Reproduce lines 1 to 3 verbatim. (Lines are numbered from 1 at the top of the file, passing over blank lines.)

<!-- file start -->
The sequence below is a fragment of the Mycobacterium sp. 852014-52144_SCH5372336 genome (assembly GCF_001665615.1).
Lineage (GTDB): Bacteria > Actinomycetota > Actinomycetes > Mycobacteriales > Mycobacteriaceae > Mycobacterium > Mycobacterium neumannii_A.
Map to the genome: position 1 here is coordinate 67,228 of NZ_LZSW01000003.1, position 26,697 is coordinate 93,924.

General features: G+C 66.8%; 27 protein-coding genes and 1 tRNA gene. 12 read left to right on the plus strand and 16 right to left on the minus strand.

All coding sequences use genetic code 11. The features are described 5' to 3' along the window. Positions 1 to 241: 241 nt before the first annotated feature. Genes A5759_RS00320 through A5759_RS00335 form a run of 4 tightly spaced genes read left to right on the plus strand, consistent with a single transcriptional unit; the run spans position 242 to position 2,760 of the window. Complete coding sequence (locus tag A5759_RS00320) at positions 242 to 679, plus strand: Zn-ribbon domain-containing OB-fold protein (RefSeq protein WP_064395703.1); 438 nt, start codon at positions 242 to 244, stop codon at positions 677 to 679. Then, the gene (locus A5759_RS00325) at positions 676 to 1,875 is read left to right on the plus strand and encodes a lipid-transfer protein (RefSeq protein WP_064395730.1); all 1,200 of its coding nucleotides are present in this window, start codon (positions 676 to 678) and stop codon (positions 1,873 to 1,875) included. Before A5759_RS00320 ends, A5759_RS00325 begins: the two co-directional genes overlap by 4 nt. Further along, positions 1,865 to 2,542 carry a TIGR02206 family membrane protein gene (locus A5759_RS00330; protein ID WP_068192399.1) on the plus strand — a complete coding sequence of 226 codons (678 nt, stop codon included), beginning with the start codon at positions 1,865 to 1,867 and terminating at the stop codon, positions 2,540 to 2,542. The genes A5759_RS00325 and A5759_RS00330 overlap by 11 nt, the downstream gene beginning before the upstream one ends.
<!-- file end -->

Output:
The sequence below is a fragment of the Mycobacterium sp. 852014-52144_SCH5372336 genome (assembly GCF_001665615.1).
Lineage (GTDB): Bacteria > Actinomycetota > Actinomycetes > Mycobacteriales > Mycobacteriaceae > Mycobacterium > Mycobacterium neumannii_A.
Map to the genome: position 1 here is coordinate 67,228 of NZ_LZSW01000003.1, position 26,697 is coordinate 93,924.